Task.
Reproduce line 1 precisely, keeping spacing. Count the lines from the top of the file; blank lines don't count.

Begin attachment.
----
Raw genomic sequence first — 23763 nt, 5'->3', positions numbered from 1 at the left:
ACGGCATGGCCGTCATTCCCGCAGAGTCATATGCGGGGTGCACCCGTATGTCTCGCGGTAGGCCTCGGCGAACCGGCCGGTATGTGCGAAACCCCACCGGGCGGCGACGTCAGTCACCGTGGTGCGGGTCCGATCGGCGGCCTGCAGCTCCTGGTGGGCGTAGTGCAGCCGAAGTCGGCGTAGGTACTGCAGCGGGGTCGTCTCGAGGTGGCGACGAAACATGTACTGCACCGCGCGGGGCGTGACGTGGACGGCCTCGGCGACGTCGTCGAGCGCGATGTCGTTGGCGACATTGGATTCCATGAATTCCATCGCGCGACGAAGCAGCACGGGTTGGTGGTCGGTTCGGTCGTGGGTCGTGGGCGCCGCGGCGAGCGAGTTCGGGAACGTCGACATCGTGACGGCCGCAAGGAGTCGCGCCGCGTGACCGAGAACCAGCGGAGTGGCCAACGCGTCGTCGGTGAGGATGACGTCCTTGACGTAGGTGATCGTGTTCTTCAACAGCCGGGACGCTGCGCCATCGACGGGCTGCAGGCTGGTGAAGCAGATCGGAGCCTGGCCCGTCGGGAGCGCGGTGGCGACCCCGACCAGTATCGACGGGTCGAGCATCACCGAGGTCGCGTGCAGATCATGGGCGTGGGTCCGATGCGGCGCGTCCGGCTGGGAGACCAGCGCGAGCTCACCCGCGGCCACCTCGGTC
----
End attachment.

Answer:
Raw genomic sequence first — 23763 nt, 5'->3', positions numbered from 1 at the left: